DOC.
313
MARCH
1917
303
313. From Willem
de
Sitter
Leyden,
20
March
1917
Dear Mr.
Einstein,
I
have found
that the
equations
Guv
=Ag
fLV
0,
thus
your equations
(13a)
without
matter,[1]
can
be satisfied
by
the
guv’s,
which
are
given
by[2]
ds2
fir2

dy2

dz2
+
c2dt2
(1

/ah2)2
(1)
A
h2
=
c2t2

x2

y2

z2. x,
y, z,
t
can
become
oo.
At
infinity
(either spatial
or
temporal
or
both)
the
guv’s
become
0
0
0
0
0 0
0 0
0
0
0 0
0
0
0
0
Here
we
thus
have
a
system
of
integration
constants,
or
boundary
values at
infinity,
which
is
invariant
under
all transformations. For
relatively
small values
of
h,
i.e.,
in
our
spatial
and
temporal
proximity,
we
have
the
guv’s
of the old
theory
of
relativity
if
only
u(A)
is
small
enough.
This
is achieved without
supernatural
masses only
through
the introduction
of
the
undetermined and undeterminable
constant
A
in the
field
equations.[3]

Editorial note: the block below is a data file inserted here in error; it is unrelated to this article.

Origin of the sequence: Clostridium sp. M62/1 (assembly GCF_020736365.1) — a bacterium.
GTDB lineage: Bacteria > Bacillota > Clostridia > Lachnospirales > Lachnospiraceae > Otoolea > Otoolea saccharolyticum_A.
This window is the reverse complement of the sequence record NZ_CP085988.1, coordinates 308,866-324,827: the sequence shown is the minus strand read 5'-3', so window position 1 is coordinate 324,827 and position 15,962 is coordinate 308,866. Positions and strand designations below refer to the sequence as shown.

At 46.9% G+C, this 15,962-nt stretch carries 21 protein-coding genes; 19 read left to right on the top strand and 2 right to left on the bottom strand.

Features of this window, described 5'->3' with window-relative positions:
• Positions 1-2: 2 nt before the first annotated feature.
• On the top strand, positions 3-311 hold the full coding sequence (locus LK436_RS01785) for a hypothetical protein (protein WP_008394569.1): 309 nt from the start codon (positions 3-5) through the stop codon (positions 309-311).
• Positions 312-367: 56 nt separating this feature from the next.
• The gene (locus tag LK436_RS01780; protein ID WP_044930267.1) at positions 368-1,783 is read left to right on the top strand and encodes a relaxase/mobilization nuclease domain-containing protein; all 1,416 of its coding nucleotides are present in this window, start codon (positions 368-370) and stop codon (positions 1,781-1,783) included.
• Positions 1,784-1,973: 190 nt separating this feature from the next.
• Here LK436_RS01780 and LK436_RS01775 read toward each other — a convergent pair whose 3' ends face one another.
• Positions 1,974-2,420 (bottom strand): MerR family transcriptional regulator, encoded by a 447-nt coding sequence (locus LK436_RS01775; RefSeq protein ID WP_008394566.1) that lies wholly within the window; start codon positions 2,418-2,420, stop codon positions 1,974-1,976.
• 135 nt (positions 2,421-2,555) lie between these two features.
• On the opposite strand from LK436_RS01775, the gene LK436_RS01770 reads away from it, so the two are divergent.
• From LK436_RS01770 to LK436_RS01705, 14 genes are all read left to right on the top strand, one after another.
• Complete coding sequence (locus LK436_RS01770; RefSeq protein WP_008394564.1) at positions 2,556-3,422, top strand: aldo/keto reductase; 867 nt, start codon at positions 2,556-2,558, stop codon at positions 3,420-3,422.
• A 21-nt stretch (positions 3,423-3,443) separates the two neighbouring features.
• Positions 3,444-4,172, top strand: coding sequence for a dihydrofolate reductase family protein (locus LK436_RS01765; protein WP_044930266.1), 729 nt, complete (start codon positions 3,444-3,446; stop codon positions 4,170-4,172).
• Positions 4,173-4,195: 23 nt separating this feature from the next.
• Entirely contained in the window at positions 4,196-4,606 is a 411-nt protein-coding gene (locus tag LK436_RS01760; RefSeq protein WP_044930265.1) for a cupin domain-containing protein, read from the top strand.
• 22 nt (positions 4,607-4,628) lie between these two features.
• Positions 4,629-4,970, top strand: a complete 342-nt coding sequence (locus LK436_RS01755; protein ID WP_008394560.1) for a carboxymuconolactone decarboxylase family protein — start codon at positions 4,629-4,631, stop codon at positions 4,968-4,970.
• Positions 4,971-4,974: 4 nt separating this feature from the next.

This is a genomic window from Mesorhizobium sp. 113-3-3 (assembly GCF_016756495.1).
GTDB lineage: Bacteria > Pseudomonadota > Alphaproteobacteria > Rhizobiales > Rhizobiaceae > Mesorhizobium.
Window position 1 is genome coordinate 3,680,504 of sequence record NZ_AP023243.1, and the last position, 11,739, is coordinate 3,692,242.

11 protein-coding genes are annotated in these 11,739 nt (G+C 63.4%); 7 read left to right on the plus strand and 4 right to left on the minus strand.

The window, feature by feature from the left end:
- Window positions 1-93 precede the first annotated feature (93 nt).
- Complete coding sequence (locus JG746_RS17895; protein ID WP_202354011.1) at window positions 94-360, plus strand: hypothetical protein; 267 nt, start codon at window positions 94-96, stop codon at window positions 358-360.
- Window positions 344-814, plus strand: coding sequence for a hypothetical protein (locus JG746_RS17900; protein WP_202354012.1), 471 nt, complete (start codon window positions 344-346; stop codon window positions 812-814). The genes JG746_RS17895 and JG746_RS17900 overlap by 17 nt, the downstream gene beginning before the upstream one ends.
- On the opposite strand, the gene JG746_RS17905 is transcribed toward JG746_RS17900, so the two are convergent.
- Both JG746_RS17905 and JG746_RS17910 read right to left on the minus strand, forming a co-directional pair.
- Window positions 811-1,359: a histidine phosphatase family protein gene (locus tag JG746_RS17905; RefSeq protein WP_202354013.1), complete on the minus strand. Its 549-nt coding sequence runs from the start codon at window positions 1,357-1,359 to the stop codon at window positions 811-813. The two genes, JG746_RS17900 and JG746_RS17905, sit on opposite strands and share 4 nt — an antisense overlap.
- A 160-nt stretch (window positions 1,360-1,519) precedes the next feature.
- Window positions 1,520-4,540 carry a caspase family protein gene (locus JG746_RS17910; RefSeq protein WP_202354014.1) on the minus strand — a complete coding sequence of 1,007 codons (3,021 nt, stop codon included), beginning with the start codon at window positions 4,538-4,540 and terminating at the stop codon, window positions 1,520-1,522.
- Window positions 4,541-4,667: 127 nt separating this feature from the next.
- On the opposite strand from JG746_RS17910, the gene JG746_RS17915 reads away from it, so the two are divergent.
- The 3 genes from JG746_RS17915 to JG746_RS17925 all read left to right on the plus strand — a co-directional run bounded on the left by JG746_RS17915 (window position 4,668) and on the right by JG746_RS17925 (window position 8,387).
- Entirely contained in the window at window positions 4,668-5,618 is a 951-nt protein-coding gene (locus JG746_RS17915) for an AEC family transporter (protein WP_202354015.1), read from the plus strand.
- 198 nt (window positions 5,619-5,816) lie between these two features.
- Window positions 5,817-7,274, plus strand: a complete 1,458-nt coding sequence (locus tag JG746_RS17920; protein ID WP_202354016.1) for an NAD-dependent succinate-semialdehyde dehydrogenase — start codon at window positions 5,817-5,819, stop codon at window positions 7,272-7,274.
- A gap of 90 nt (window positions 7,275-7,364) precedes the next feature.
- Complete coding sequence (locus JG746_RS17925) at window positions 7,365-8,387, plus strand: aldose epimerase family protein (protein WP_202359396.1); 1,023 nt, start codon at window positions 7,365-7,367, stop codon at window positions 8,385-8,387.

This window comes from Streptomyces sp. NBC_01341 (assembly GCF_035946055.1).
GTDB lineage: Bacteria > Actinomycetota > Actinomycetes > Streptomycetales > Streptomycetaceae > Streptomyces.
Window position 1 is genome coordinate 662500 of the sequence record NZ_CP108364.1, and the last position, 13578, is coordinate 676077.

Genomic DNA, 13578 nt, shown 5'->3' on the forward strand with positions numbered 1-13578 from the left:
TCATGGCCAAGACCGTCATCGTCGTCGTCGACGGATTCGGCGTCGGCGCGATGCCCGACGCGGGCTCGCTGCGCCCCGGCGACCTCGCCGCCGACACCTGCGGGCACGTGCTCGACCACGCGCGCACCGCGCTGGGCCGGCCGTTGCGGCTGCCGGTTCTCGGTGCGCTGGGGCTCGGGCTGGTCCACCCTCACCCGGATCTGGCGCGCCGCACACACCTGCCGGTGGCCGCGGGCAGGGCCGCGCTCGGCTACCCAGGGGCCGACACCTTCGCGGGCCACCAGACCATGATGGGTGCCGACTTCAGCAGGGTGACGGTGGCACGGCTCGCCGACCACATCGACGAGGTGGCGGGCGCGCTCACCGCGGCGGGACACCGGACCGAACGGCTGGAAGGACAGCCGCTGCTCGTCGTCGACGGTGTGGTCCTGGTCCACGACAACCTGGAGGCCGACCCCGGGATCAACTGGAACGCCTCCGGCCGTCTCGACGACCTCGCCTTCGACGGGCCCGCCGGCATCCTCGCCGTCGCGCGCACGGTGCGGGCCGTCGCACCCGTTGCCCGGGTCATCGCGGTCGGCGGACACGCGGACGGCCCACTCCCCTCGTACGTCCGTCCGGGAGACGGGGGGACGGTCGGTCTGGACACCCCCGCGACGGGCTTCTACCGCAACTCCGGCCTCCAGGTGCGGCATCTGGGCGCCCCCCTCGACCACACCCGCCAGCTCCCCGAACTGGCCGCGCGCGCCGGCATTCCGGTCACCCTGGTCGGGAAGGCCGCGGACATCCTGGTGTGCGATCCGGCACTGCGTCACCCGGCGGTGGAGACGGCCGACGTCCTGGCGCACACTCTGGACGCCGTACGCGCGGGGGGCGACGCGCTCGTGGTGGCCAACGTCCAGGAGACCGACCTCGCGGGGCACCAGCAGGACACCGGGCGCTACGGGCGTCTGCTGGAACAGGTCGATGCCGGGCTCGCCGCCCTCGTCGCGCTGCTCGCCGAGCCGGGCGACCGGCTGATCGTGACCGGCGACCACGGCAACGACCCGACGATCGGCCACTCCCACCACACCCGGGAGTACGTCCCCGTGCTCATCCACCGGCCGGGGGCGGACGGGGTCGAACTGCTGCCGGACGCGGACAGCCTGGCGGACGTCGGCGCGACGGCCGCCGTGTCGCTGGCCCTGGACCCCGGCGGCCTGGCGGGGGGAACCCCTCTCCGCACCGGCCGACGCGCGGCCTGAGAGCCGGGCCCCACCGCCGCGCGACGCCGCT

I
do
not
know if it
can
be said
that
“inertia
is
explained”
in
this
way.
I
do
not
concern
myself
with
explanations.[4]
If
a
single
test
particle
existed in
the
world,
that
is,
there
were
no
sun
and
stars,
etc.,
it would have inertia.
Also
in
your
theory,
as
I
see
it,
if
physical
masses (sun, etc.) were
not
there.
Conjecturing
that
supernatural
masses
did not exist
is just
as
impossible
in
your
theory
as saying
“assume
the
world did not
exist.”[5]
(1)
can
also be
interpreted
in such
a way
that
the
fourdimensional
world
is
finite,
with
a
radius
given
by
A =
3/R2.
The
analogy
with
your
solutions
emerges
from
the
following
comparison:[6]